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What do you hope to see in Obama's second term as U.S. president?

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Barack Obama will be publicly sworn in as U.S. president at 11:20 a.m. on Monday, following a formal oath of office Sunday to satisfy the constitutional requirement that presidents officially take office on Jan. 20. 

The crowd on the Mall in Washington is predicted to be smaller than the one that watched his first inauguration in 2009, estimated at 1.8 million people. 

And as a second-term president, Obama faces arguably a greater challenge in the next four years. 

CBC senior Washington correspondent Neil Macdonald argues that Obama's re-election gives him license to be more aggressive - more "muscular" - in his agenda. 

"Obama is living the most enviable time a president can contemplate: about to begin a second term having won a clear mandate, knowing he will never run for office again," said Macdonald.  

Pulitzer Prize-winning editor David Shribman of the Pittsburgh Post Gazette says that Obama may not be running for re-election, but the burden of his second term is perhaps greater. 


"Right now, he's running for history. That's the entire pre-occupation of the entire next four years. He has to settle the debt problem, he has to get America's people to start to be more optimistic, get them back to work, and so he can say "Mission Accomplished" four years from now," Shribman said on CBC News Network.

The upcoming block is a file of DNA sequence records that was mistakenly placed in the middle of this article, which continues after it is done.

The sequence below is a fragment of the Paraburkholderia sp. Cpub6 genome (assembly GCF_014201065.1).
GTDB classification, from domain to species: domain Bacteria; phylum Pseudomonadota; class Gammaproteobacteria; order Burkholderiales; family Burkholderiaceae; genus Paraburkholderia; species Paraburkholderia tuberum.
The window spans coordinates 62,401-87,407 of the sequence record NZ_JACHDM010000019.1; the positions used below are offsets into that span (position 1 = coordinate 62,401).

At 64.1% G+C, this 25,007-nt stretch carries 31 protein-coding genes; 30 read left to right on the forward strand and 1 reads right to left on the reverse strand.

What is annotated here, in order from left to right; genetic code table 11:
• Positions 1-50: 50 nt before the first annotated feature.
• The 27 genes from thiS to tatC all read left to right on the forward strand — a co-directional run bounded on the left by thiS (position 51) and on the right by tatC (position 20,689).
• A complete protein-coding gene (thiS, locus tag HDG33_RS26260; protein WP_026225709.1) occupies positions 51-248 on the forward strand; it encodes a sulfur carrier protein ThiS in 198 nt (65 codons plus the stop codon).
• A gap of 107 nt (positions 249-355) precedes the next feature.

Shribman says Obama's speech today will set the tone for his second term, but won't likely get into specifics. Bob Lehram, former speech writer for Vice-President Al Gore, agrees on that point. 


"An inaugural [address] is like the overture. You hear all the tunes, but you don't hear all the lyrics," he said on CBC News Network. 

To reach out to Americans who didn't vote for him, Obama will have to include messages that will appeal to them, said Shribman. 

"The signature of his message for last four years, which is 'we're not red America and blue America, we are one America,' will be the hallmark of this term, too," he said. 

The issues that Obama faces are great: immigration reform, stricter gun control laws, an end to the war in Afghanistan and whether or not to approve the controversial Keystone XL project. Add to that a partisan fight in Congress to again raise the U.S. federal debt ceiling, and Obama's calendar is packed. 

What do you hope to see in Obama's second term? Let us know in the comments below. 

Tags: Politics, POV, U.S.

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